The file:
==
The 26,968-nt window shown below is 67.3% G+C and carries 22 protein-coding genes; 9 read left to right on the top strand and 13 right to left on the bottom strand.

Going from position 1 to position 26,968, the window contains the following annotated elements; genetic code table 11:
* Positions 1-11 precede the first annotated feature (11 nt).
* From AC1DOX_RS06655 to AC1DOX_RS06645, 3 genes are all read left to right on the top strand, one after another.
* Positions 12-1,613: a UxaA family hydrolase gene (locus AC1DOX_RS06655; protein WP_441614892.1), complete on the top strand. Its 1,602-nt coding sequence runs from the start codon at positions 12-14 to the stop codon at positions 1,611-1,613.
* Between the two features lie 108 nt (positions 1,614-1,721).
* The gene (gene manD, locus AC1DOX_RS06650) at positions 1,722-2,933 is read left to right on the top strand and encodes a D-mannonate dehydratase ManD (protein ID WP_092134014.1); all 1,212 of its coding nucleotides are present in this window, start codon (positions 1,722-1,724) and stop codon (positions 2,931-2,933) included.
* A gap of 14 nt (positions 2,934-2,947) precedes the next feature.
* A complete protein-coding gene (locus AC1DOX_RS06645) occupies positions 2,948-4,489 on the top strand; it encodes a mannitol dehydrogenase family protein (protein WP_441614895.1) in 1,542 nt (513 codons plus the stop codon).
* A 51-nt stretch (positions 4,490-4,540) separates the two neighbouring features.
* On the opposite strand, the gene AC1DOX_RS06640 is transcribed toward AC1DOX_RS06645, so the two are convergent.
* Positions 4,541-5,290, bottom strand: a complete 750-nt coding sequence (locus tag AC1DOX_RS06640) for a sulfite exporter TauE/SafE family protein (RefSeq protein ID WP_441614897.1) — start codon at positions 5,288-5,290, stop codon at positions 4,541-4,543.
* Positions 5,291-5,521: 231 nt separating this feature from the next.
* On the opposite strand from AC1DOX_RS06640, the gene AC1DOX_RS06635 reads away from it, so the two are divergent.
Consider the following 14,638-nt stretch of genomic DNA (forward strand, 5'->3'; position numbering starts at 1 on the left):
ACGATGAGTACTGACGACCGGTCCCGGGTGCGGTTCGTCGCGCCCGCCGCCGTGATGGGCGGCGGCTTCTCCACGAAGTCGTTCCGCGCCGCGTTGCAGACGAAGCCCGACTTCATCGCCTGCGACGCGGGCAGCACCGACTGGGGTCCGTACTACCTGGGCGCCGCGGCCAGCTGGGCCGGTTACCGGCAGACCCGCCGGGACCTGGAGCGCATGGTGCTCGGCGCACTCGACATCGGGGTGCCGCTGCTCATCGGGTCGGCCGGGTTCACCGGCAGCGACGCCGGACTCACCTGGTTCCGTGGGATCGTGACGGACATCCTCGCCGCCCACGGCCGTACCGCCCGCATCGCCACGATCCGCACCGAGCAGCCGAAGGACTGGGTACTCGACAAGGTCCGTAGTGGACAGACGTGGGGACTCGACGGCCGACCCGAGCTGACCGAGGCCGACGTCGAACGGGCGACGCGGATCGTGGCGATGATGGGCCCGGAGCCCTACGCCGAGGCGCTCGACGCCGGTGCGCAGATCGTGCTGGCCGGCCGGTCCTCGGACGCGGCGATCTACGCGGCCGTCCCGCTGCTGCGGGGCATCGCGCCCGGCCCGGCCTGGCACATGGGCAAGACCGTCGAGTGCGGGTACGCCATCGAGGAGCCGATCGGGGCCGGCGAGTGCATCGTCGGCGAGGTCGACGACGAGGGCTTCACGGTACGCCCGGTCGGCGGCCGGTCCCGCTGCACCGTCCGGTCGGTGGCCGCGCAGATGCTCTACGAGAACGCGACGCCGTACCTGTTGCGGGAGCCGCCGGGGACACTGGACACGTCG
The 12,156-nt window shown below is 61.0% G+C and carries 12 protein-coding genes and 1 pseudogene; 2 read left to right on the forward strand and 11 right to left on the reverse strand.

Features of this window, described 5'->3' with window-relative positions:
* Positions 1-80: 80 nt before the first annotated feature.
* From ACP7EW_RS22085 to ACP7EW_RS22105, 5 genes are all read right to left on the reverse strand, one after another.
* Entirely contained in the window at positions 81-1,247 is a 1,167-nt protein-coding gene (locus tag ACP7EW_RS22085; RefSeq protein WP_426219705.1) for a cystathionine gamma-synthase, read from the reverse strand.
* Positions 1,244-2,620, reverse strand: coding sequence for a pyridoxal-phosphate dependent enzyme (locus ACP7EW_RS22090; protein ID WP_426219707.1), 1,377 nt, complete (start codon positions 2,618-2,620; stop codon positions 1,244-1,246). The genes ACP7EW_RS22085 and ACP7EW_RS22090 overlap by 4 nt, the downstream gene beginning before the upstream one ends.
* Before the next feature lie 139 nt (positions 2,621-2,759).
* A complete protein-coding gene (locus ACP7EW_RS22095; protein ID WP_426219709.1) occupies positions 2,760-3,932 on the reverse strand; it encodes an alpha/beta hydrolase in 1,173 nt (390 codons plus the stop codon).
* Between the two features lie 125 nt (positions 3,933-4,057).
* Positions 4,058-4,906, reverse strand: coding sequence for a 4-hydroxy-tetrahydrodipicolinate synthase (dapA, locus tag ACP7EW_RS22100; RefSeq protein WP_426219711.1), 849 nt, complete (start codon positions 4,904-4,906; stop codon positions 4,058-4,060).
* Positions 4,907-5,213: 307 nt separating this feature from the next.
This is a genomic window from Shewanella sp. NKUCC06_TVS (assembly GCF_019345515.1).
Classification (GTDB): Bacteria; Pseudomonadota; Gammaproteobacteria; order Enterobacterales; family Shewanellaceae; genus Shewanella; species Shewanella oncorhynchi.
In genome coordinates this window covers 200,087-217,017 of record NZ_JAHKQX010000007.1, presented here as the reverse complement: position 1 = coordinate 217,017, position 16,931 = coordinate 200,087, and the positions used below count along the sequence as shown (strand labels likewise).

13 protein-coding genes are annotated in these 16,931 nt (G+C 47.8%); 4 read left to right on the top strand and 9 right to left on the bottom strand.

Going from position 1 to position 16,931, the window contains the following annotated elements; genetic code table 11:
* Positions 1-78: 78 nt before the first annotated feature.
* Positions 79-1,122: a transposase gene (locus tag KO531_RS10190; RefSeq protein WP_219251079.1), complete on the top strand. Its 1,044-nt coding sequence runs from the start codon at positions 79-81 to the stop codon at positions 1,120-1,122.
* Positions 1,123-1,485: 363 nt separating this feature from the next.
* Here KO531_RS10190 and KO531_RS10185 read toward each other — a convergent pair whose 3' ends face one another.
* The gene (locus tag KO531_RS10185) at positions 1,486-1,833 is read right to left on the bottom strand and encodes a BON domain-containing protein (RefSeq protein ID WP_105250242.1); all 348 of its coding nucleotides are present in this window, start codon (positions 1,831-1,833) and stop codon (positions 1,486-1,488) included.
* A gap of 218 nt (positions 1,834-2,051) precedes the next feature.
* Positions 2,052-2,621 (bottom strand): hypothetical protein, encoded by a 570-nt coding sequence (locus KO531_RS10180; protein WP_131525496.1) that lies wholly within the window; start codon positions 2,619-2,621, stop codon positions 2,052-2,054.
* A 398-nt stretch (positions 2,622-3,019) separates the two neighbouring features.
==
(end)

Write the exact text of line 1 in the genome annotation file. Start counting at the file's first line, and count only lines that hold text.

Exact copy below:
The 26,968-nt window shown below is 67.3% G+C and carries 22 protein-coding genes; 9 read left to right on the top strand and 13 right to left on the bottom strand.